Home / Flowers / Why Are My Geraniums Dying? [Top Reasons]

Why Are My Geraniums Dying? [Top Reasons]

Why are My Geraniums Dying

Geraniums are exceptional flowers that enhance the beauty of our homes and gardens. Taking care of them ensures they remain healthy and yield lovely blooms.

To prevent them from dying, you need to understand what their needs are. Below are some mistakes you should avoid to ensure your geraniums will thrive.

Reasons Why Your Geraniums Are Dying

Geraniums love well-drained soil and when potting, make sure they have adequate drainage. Soggy soils breed fungus and affect the quality of the blooms.

According to USDA hardiness, these perennial plants do well in zones 10 and 11. However, in lower zones, they also thrive indoors when planted during the cold months. The timing prevents them from stem rot, rust and leaf blight. Here is what you need to check when you notice your geraniums dying.

Geranium Humidity Levels

It is challenging to differentiate between rust and rot in geranium. Rust is most often caused by high humidity and is extremely destructive for these plants. It’s even worse if the flowers are not adequately spaced.

The plants require moderate humidity and enough spacing to let air circulate freely.

Rust on geranium plants appears on the leaves’ bottom. The rust first appears as circular yellowish spots. If the rust is left to grow, the leaves’ color turns brown making them fall from the stem.

The rust spreads fast and only immediate action can save them before affecting the entire flower.

Before buying geranium seedlings, you need to inspect the leaf under and upper side. These are areas where rust appears first. When you notice rust after planting, remove all the affected leaves. Once done with pruning the leaves, fumigate your flowers and decrease the humidity levels in the garden soil.

Geraniums Dying Because Of Overwatering

Too much watering does more harm than good to your geranium plants. Excessive watering is known to cause stem and root rot to many plants and geraniums are no exception.

Geraniums retain a lot of water in stems and leaves and you might not know the damage over-watering has caused your plants until it is too late.

The rot starts from the roots and eats the plant up to the stem. By the time you realize, the plant might already start dying. Once the stem changes color to black, there is nothing you can do.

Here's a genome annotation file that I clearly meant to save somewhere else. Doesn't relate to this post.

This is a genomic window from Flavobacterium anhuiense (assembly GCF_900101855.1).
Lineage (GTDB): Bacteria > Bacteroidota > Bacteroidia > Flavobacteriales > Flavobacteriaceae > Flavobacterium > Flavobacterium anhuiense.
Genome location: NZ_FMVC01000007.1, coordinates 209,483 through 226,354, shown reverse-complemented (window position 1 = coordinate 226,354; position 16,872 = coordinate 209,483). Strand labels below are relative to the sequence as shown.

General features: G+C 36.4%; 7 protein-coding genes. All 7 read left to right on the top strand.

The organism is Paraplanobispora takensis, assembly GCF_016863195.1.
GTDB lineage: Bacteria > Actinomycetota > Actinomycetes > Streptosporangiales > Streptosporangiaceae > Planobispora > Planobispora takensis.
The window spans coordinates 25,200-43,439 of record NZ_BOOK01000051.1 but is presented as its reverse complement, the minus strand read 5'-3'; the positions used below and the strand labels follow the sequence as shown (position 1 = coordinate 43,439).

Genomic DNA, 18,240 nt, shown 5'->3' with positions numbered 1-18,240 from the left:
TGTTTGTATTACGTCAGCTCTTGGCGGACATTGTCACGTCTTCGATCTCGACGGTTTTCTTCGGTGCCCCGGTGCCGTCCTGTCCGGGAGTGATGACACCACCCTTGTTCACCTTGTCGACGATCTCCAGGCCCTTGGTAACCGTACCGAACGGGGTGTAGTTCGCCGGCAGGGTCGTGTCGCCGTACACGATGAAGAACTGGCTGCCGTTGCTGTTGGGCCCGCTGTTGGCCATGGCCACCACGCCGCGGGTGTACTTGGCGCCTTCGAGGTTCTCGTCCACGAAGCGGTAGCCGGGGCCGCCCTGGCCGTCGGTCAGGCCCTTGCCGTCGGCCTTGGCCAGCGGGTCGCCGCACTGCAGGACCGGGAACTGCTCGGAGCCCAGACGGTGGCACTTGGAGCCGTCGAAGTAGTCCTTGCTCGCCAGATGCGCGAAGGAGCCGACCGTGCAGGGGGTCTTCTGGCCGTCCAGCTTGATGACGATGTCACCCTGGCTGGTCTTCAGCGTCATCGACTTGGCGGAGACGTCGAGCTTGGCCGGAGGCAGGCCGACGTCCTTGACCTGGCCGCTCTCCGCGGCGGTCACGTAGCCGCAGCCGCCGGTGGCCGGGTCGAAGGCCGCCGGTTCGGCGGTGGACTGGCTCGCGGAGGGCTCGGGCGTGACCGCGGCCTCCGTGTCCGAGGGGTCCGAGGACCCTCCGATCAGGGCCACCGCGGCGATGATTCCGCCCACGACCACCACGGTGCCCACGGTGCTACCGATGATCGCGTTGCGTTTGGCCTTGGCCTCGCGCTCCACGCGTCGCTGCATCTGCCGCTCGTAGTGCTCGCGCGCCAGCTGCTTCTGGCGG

Even if there was excessive watering, the leaves might still stay green. When the roots rot, the water supply to the plant is cut and your geranium dies.

Reasons Geraniums Are Dying

However, if you notice signs of rot early, you can save your lovely plants. Simply remove the plants from the soil, cut off the rotten roots, and clean the soil around the roots.

Wait for the roots to dry before dusting them with a good fungicide. Then, transfer them to a new pot with fresh soil.

Geraniums Dying Due To Excess Fertilizer

Too much fertilizer does not add value to geraniums, it kills them instead. These plants are moderate feeders and require little or no fertilizer as long as you use the right soil type, moderate moisture, and water them only when the top soil is dry.

Excess fertilizer harms the beneficial microorganisms in the soil. It also alters the soil pH, which leads to abnormal root system development. When the root system is not properly developed, the plant is denied enough nutrients and this causes them to die.

What’s more, too much fertilizer changes the color of your geranium leaves from lush green to yellow or brown.

Geranium Leaf Blight

Although confused with geranium rot, leaf blight is a common disease in geranium plants. When leaf blight strikes, the leaves will turn yellow and start wilting. The plant will also have an increased number of dead leaves; a clear indication that the geranium is dying.

Leaf blight is a disease that eats into the leaf veins and disrupts the photosynthesis processes. When the leaves begin to wither, remove the blight affected ones and dispose of them. This helps in preventing further damage to your geraniums.

The blight can survive in the soil for more than a year. Always ensure you treat the soil before introducing new geraniums.

If you are not sure if the disease is still in the soil, plant different flowers that are blight resistant for at least a year.


Geraniums add glamour to your home and garden. Their scent freshens the air while the petals brighten up your surrounding giving you a refreshing feel. However, if neglected, they can easily die.

It can be challenging to figure out why your geraniums are dying. However, inspecting the plant leaves and stems can help with finding the proper solution. Any change in the leaf or stem color should be a wake-up call and it is time to act quickly.

Besides, it is important to expose them to enough light and humidity. To maintain healthy geraniums, regular inspection is a proven way to ensure they do not die before maturity.